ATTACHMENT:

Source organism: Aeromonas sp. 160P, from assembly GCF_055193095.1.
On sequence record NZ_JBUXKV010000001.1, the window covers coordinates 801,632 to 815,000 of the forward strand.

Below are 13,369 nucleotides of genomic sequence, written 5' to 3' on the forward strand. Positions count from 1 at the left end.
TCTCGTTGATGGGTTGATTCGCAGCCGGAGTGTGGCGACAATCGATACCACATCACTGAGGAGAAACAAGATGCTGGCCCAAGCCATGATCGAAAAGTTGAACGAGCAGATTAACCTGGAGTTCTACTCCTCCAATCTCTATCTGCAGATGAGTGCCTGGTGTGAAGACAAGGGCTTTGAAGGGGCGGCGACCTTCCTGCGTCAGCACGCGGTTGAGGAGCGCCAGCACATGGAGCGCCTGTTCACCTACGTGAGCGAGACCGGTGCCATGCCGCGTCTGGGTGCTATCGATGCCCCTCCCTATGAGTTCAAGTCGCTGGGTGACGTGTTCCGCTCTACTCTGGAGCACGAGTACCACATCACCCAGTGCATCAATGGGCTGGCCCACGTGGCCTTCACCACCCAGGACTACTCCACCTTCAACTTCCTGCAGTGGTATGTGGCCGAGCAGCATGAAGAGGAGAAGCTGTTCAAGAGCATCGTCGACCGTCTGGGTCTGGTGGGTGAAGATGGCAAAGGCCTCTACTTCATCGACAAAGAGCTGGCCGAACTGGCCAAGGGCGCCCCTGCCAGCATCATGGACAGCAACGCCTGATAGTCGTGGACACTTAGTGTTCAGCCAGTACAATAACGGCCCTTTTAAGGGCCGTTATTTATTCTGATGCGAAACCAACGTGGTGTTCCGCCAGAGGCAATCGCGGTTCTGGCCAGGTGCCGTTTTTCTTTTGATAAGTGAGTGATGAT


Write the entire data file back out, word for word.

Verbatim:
Source organism: Aeromonas sp. 160P, from assembly GCF_055193095.1.
On sequence record NZ_JBUXKV010000001.1, the window covers coordinates 801,632 to 815,000 of the forward strand.

Below are 13,369 nucleotides of genomic sequence, written 5' to 3' on the forward strand. Positions count from 1 at the left end.
TCTCGTTGATGGGTTGATTCGCAGCCGGAGTGTGGCGACAATCGATACCACATCACTGAGGAGAAACAAGATGCTGGCCCAAGCCATGATCGAAAAGTTGAACGAGCAGATTAACCTGGAGTTCTACTCCTCCAATCTCTATCTGCAGATGAGTGCCTGGTGTGAAGACAAGGGCTTTGAAGGGGCGGCGACCTTCCTGCGTCAGCACGCGGTTGAGGAGCGCCAGCACATGGAGCGCCTGTTCACCTACGTGAGCGAGACCGGTGCCATGCCGCGTCTGGGTGCTATCGATGCCCCTCCCTATGAGTTCAAGTCGCTGGGTGACGTGTTCCGCTCTACTCTGGAGCACGAGTACCACATCACCCAGTGCATCAATGGGCTGGCCCACGTGGCCTTCACCACCCAGGACTACTCCACCTTCAACTTCCTGCAGTGGTATGTGGCCGAGCAGCATGAAGAGGAGAAGCTGTTCAAGAGCATCGTCGACCGTCTGGGTCTGGTGGGTGAAGATGGCAAAGGCCTCTACTTCATCGACAAAGAGCTGGCCGAACTGGCCAAGGGCGCCCCTGCCAGCATCATGGACAGCAACGCCTGATAGTCGTGGACACTTAGTGTTCAGCCAGTACAATAACGGCCCTTTTAAGGGCCGTTATTTATTCTGATGCGAAACCAACGTGGTGTTCCGCCAGAGGCAATCGCGGTTCTGGCCAGGTGCCGTTTTTCTTTTGATAAGTGAGTGATGAT